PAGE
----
Craig Ruttle, File, Associated Press
In this Sunday, Dec. 1, 2013, file photo, first responders work the scene of a derailment of a Metro-North passenger train in the Bronx borough of New York. A National Transportation Safety Board report released, Friday, Oct. 3, 2014, describes gouges in the cars’ walls, jammed doors, dislodged seats and hundreds of broken windows after the Dec. 1 accident on the Metro-North Railroad. The NTSB hasn’t determined the cause.

NEW YORK — A federal report indicates that the commuter rail engineer whose train was speeding when it derailed in New York City, killing four people, went 24 mph over the speed limit on the same run a few days earlier.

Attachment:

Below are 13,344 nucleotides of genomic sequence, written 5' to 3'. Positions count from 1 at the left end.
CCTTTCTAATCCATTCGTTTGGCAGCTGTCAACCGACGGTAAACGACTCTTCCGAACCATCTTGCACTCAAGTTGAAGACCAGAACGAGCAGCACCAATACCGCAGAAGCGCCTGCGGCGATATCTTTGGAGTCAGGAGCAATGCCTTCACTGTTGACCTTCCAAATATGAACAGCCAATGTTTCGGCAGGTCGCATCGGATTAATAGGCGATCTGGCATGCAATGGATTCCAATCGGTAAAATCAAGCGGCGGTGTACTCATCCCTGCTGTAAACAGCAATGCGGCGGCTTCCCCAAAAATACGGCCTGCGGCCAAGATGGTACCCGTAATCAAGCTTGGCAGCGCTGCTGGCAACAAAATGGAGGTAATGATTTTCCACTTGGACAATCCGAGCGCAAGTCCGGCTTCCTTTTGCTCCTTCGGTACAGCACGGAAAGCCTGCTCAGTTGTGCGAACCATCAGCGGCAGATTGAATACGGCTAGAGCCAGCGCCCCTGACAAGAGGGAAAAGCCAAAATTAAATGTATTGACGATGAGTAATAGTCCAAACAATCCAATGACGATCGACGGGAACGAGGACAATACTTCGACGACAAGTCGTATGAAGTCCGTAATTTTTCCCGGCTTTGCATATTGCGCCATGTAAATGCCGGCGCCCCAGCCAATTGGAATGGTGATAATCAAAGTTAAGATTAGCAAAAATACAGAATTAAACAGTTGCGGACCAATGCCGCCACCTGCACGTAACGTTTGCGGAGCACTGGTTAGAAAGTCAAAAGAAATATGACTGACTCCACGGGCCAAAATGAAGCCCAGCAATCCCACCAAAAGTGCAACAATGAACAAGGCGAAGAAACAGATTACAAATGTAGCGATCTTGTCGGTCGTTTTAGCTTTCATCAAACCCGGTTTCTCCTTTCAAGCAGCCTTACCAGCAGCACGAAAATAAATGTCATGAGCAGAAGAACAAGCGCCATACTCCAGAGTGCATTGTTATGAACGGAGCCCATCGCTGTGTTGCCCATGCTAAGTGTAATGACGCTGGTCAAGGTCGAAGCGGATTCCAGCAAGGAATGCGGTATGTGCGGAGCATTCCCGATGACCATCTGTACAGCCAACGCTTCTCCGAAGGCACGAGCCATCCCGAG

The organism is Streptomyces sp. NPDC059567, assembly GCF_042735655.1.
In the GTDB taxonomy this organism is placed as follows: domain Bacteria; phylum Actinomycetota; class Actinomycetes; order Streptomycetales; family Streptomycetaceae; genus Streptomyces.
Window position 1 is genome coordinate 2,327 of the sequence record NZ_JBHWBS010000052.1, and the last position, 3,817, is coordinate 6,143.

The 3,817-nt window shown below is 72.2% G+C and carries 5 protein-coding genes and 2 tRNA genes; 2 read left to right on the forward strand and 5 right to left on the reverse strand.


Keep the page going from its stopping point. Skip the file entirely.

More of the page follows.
A document released Friday by the National Transportation Safety Board showed the results of tests that used data recorders to look back at the speeds of trains run by engineer William Rockefeller.

The NTSB would not offer analysis, but charts show that Rockefeller broke the speed limit on four of the six runs tested. And at one point his train was going 54 mph in a 30 mph zone.

In the Dec. 1 derailment in the Bronx, the train was heading into a 30 mph curve at 82 mph. More than 70 people were injured.

Rockefeller's lawyer said Friday he would comment at the appropriate time.